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Plant of the Month: June 2005

Tamarix L.

(TAMARICACEÆ); Tamarisk Family

Defined by Linnæus in 1753, the genus Tamarix consists of about 50 species of fine-textured Old World large shrubs or small trees, called tamarisks or salt cedars. Tamarix is an ancient Latin name, maybe after a river, or it may be an African or Hebrew word --there is much conjecture but no certainty.
    This genus features delicate foliage recalling that of Asparagus, and lovely pink flowers. Tamarisks are tough and tolerant of adverse conditions such as along sea coasts, in salty soil, and in deserts. Some species have become serious weeds in certain locales of the western United States. But in Seattle the genus is not at all weedy.
    Gross confusion exists in naming and identification. The following account lists only the two species that I believe are cultivated in Seattle, and although 5 cultivars are also included I do not know how many of them are present here. Close examination of the minute scale-like leaves and tiny flowers is needed for precise naming. Any tamarisk can be trained to tree form, but left alone is usually a wide bush. The bark is often handsome red-brown, shreddy, cedar-like. Some clones are most ornamental and floriferous if kept as heavily pruned shrubs. In cold northern regions the climate keeps them shrubby.

T. chinensis Lour. 1790
= T. pentanda hort., non Pall. 1788
=? T. ramosissima Ledeb. 1829
    Summer-flowering tamarisk. Salt cedar. Salt shrub. Rose tamarisk. Flowering cypress. From China and temperate E Asia. Introduced to cultivation in 1827. Whether T. ramosissima should be considered a synonym of T. chinensis (my vote) or a closely related species is disputed; a recent study found the two genetically indistinguishable. Offered by few nurseries, except in its cultivars (below). Foliage blue-green. Flowers showy rose-pink, from June through September. The largest I have found recorded from elsewhere is 45 feet tall x 14 feet 2 inches trunk circumference x 50 feet wide in Albuquerque, NM (1999). The tallest of the few treelike specimens I know in Seattle is 27 feet, at 1230 Federal Avenue E. (Even taller when cut down in February 2010)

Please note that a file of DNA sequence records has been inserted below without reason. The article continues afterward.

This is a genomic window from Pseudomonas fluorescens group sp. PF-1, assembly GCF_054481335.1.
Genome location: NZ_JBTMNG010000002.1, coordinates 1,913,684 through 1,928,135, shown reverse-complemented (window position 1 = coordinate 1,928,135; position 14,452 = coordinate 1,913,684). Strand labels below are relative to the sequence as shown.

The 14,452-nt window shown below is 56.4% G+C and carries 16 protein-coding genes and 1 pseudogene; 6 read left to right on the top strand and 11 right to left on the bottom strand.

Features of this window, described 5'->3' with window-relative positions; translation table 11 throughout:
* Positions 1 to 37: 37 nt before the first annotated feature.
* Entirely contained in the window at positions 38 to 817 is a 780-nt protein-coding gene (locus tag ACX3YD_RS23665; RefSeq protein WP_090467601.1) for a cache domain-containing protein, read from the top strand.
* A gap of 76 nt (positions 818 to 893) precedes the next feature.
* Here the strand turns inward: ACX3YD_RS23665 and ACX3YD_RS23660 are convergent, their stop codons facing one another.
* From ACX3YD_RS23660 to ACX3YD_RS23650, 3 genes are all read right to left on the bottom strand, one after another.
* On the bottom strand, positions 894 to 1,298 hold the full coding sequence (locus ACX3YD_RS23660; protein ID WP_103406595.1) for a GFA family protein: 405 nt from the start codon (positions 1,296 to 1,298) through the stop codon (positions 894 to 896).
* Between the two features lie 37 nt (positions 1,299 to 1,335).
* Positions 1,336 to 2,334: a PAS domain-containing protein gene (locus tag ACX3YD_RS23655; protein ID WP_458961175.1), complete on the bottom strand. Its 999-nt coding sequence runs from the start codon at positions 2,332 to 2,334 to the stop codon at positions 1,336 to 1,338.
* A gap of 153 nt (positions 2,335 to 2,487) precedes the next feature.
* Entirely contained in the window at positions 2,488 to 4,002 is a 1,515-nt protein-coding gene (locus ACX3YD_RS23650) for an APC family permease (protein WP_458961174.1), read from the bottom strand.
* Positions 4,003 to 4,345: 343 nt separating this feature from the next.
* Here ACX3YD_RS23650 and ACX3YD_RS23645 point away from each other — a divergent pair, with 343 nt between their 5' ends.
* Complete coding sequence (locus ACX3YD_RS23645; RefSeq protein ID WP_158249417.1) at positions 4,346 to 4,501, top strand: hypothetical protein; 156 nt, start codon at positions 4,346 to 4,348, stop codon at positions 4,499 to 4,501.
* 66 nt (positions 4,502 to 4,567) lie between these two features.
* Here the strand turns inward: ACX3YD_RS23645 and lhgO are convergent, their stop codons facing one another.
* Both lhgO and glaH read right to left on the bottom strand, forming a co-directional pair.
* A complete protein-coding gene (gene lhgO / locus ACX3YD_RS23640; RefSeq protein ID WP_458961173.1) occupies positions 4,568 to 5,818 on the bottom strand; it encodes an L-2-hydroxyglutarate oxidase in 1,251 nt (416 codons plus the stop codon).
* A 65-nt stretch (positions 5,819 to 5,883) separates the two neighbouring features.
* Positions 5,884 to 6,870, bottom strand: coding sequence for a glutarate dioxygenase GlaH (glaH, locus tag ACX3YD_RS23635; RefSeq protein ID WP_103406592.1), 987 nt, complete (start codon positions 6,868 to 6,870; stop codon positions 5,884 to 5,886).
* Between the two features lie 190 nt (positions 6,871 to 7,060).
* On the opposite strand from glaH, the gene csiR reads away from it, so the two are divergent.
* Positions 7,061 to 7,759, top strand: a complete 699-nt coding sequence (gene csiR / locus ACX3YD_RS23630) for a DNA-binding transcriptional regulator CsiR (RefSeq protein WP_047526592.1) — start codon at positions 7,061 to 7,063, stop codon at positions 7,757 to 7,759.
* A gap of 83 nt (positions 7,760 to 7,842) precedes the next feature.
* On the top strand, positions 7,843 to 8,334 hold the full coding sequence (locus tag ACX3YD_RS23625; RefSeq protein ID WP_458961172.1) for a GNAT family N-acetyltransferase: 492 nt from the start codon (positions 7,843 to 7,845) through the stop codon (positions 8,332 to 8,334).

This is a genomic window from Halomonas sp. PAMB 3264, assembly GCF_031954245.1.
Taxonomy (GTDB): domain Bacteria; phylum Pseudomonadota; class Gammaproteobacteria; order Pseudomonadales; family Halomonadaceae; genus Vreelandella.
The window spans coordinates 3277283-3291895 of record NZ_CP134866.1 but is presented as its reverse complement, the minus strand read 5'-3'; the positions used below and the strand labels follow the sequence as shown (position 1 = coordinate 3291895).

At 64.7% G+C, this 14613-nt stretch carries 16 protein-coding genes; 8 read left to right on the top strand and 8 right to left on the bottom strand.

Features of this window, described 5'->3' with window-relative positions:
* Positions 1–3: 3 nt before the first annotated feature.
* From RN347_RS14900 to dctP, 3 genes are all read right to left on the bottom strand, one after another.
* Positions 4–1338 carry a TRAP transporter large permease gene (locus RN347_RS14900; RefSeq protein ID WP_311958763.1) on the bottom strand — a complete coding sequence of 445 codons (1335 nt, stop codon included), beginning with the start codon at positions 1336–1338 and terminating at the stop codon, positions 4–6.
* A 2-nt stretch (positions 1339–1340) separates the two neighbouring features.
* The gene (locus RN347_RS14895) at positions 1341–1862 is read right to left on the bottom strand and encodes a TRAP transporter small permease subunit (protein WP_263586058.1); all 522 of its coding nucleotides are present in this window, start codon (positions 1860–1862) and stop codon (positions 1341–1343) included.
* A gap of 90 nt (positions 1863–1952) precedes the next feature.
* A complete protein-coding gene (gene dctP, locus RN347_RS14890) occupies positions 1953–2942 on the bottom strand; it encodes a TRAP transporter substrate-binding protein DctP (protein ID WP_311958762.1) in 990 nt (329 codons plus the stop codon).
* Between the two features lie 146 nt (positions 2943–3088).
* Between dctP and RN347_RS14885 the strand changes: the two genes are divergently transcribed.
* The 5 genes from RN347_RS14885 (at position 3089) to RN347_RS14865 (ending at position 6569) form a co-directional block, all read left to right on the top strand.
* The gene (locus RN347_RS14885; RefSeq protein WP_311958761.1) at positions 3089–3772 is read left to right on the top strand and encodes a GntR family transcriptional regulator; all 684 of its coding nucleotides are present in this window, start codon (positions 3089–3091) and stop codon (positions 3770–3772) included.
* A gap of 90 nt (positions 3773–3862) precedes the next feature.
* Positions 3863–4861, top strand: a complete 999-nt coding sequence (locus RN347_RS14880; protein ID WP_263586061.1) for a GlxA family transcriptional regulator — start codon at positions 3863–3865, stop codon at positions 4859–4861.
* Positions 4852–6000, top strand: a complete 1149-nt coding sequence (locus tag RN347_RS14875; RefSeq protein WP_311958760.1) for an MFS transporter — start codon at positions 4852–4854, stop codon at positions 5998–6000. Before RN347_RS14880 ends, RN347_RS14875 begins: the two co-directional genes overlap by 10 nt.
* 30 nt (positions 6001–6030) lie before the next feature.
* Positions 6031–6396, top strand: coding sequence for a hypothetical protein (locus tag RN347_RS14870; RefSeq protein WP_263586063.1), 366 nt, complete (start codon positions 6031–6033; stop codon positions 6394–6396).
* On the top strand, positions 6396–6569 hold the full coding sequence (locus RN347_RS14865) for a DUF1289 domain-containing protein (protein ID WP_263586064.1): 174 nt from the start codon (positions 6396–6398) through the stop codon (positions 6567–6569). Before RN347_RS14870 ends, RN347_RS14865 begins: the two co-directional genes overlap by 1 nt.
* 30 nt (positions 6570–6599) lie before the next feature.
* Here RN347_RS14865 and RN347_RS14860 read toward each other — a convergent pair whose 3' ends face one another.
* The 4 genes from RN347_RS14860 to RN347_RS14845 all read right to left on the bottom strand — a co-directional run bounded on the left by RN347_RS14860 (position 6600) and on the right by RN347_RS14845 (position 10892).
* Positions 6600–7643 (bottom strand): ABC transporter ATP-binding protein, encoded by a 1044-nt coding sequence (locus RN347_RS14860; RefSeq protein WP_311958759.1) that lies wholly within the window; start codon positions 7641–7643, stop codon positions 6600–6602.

T. chinensis 'Cheyenne Red'
= T. pentanda hort., non Pall. 1788
    Introduced by or before 1980 in the Midwest. Apparently out of commerce. Flowers darker than typical. T. chinensis 'Rubra' is similar.

T. chinensis 'Pink Cascade' PP 1275 (1954)
= T. Odessana 'Pink Cascade'
    Raised by Jackman nursery of Surrey, England. Gulf Stream nursery of Wachapreague, VA, imported this and patented it. Offered by Wayside nursery in 1955. Common. A shrub of great vigor. Flowers slightly richer pink than those of T. chinensis 'Rosea'; July into September.

T. chinensis 'Plumosa'
= T. juniperina Bge. 1833
= T. plumosa hort. ex Carr.
= T. japonica hort. ex Dipp.
    Named in 1833. Introduced to cultivation about 1856 when Siebold sent it to Holland. In North American commerce by 1892. Relatively rare; nearly out of commerce utterly --or sold under other names. Flowers less showy than those of the other cultivars, a few at a time from April through October, but its foliage profuse, fine, bright green, on long elegant plumes. In Seattle this kind is extremely rare, and massively treelike. The largest is 20 feet tall at 11th Avenue E & E Roy Street. At 47th Avenue SW & SW Dawson Street the NE corner yard (4640 Dawson) has one 18.5 feet tall.

T. chinensis 'Rubra'
= T. ramosissima 'Summer Glow'
= T. pentandra hort. 'Rubra'
= T. pentandra hort. 'Summer Glow'
= T. hispida æstivalis rubra hort.
= T. 'Summer Glow'
    Originated about 1935 in France. Common since the 1940s. A darker-flowered (deep carmine) sport of T. chinensis 'Rosea'.

T. parviflora DC. 1828
= T. tetandra hort., non Pall. ex M. Bieb. 1808
    Spring-flowering tamarisk. Smallflower tamarisk. From SE Europe and W Asia; possibly also native in Spain and Algeria. Common in cultivation since 1853. The name parviflora is from Latin parvus, small, and floris, flower. Flowers tiny but profuse, smothering the tree, fluffy pink, from March into June; petals and sepals usually 4 (compared to 5 in T. chinensis). The spent flowers are temporarily an ugly brown color before the delicate green foliage eclipses them. In Seattle this is far more common and consistently treelike than T. chinensis; at least half a dozen specimens about 20 feet tall or more are known to me; most are wider than tall. Some records from elsewhere: 44 feet tall x 5 feet 9 inches trunk circumference x 20 feet wide in Princess Anne, MD (1972 and dead by 1995); 31 feet tall x 3 feet 2 inches trunk circumference x 31 feet wide in Washtenaw County, MI (1976); 14 feet tall x 4 feet 8 inches trunk circumference x 22 feet wide in Hampton, VA (1986).

    If you know of any treelike tamarisk specimens in Seattle, kindly provide details to me so I can consider them for mention in the updated Trees of Seattle book. Thank you.

Tamarix photo
photo by Lacia Lynne Bailey
Tall Tamarix photo
photo by ALJ

Arthur Lee Jacobson plant expert
Arthur Lee Jacobson plant expert
Arthur Lee Jacobson plant expert
Arthur Lee Jacobson plant expert
Arthur Lee Jacobson plant expert
Arthur Lee Jacobson plant expert
Arthur Lee Jacobson plant expert
Arthur Lee Jacobson plant expert
Arthur Lee Jacobson plant expert
Arthur Lee Jacobson plant expert
Arthur Lee Jacobson plant expert
Arthur Lee Jacobson plant expert
Arthur Lee Jacobson plant expert
Arthur Lee Jacobson plant expert

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